The Beloved (2011)

Les Bien-AimesFrance

1.5*
Director:
Christophe Honoré
Screenwriter:
Christophe Honoré
Director of Photography:
Rémy Chevrin

Original title: Les Bien-aimés

Running time: 140 minutes

Just because it’s French doesn’t mean it’s any good.

The Beloved (Les Bien-aimés) tries to be everything and nothing at once, incorporating some terribly dramatic events into a film that shrieks with ostentation yet encourages us to forgive its sins because it is set to the melody of so-called love. Over a period of more than four decades, in a globe-trotting tale played out in locales from Paris to Prague to Montreal, we get a look at the world’s oldest profession with many songs that are somehow supposed to lift the mood but only make the viewer roll her eyes at the exasperating ordeal.

In a very promising opening scene that takes place in Paris during the early 1960s and pays homage to François Truffaut, we see plenty of women parading their legs onscreen. These legs are clearly meant to seduce, and they work their charms a little too well: A Frenchman mistakes Madeleine, a young demoiselle leisurely lingering on the sidewalk, for a prostitute. But she has nothing better to do and, seizing the day for a quick buck, unexpectedly finds her calling.

News travels fast, and before long, Madeleine is approached by every Tom, Dick and Harry for a good time. One day, she meets a young Czech doctor called Jaromil — for some confounding reason played by Raša Bukvić, a Franco-Serb actor who speaks Czech with an accent — and elopes with him to Czechoslovakia, shortly before 1968.

Love can make the world turn round, but it makes this film fall flat on its face, and we know things are going pear-shaped when the actors soon start belting out dreadfully dull songs on the street. The songs are too long, too numerous and too boring to make us care about the characters, and while (or, perhaps, because) director Christophe Honoré tries to jazz up his sets by using bright colours or, on one occasion, lighting his characters with an enormous spotlight, the action has a consistently phony feel to it.

As the young Madeleine, Ludivine Seignier does bring a certain shine to the boggy waters of the plot, but once she disappears, any interest disappears along with her. As an adult, she is played by the grand dame of French acting, Catherine Deneuve, and Madeleine’s daughter Vera is also Deneuve’s real-life daughter, Chiara Mastroianni. Perhaps the casting of these two actresses as the film’s mother-daughter duo of nymphos could have provided some wonderful moments of chemistry, but in this event it brings nothing of note to the production and appears as gratuitous as much else onscreen.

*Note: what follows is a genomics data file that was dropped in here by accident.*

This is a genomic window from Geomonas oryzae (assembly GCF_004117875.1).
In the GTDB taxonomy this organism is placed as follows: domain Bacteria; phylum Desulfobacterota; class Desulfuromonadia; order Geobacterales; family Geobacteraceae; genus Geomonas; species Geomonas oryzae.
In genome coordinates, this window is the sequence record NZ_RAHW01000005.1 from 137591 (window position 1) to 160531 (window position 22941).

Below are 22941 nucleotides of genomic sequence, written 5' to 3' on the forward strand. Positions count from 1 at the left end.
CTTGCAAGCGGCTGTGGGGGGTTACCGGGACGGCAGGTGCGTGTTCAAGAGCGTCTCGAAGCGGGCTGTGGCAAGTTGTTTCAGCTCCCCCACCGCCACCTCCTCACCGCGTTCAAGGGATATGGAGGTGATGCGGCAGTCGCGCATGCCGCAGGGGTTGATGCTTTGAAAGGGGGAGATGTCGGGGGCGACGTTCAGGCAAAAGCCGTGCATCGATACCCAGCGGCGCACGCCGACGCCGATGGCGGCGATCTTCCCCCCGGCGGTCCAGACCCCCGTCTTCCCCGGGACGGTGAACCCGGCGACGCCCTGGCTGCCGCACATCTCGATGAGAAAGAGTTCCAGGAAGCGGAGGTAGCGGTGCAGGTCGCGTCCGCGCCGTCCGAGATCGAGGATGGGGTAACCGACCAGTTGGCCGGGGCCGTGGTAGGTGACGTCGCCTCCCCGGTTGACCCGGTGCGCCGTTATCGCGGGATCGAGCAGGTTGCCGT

Vera quickly takes centre stage and has an interesting face but fails to be a force strong enough to join the rambling series of plot developments. At one point, it seems we should believe she has magical powers of seduction, since she more or less turns a gay man straight, but even this ridiculous development has no pay-off, since there are merely hints at complex human emotions without any real engagement of the questions raised.

Furthermore, we get scenes built around narrative threads no less bleak than Prague Spring, AIDS and 9/11, without any attempt to integrate such topics in a less than flippant fashion. Honoré tries to be both courageous and playful but ends up with a very cowardly treatment of his material.

By the time the very Czech Miloš Forman (taking over as the elderly Jaromil from the youthful Bukvić) appears as a bumbling fool halfway through the film, serving as a kind of comic relief, it is with a sense of dread that we realize this is as good as it will get.

At 2 hours and 20 minutes, The Beloved is grossly overweight, and despite the 40 years covered in the script, one has the sense we’ve spent half the time looking at senseless close-ups of the mole on Mastroianni’s face and listening to an excessive amount of second-tier songs. The sight of people like Deneuve prostituting her talents for an awful film like this one makes the viewer plunge into despair. There is nothing  to love here, so move along.

This is a slightly modified version of the writer’s review that first appeared in The Prague Post.

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